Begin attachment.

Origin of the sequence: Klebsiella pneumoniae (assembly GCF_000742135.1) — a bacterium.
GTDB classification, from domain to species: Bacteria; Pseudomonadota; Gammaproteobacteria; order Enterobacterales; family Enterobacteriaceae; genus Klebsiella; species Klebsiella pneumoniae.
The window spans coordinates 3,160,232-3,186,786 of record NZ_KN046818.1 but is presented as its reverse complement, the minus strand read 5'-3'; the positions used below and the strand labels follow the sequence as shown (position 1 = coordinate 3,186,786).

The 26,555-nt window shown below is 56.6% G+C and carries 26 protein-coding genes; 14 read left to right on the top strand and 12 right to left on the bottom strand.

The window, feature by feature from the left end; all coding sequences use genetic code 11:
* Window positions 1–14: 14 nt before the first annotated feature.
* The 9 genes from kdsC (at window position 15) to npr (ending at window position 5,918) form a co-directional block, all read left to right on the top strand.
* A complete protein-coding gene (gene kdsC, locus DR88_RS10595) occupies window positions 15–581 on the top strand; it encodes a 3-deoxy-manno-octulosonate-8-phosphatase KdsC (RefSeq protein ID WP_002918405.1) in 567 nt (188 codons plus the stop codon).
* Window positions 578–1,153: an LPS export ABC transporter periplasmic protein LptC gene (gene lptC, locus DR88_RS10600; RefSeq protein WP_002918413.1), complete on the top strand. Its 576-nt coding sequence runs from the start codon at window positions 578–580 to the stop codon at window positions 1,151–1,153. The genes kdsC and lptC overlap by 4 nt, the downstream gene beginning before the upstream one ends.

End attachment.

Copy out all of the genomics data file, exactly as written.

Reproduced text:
Origin of the sequence: Klebsiella pneumoniae (assembly GCF_000742135.1) — a bacterium.
GTDB classification, from domain to species: Bacteria; Pseudomonadota; Gammaproteobacteria; order Enterobacterales; family Enterobacteriaceae; genus Klebsiella; species Klebsiella pneumoniae.
The window spans coordinates 3,160,232-3,186,786 of record NZ_KN046818.1 but is presented as its reverse complement, the minus strand read 5'-3'; the positions used below and the strand labels follow the sequence as shown (position 1 = coordinate 3,186,786).

The 26,555-nt window shown below is 56.6% G+C and carries 26 protein-coding genes; 14 read left to right on the top strand and 12 right to left on the bottom strand.

The window, feature by feature from the left end; all coding sequences use genetic code 11:
* Window positions 1–14: 14 nt before the first annotated feature.
* The 9 genes from kdsC (at window position 15) to npr (ending at window position 5,918) form a co-directional block, all read left to right on the top strand.
* A complete protein-coding gene (gene kdsC, locus DR88_RS10595) occupies window positions 15–581 on the top strand; it encodes a 3-deoxy-manno-octulosonate-8-phosphatase KdsC (RefSeq protein ID WP_002918405.1) in 567 nt (188 codons plus the stop codon).
* Window positions 578–1,153: an LPS export ABC transporter periplasmic protein LptC gene (gene lptC, locus DR88_RS10600; RefSeq protein WP_002918413.1), complete on the top strand. Its 576-nt coding sequence runs from the start codon at window positions 578–580 to the stop codon at window positions 1,151–1,153. The genes kdsC and lptC overlap by 4 nt, the downstream gene beginning before the upstream one ends.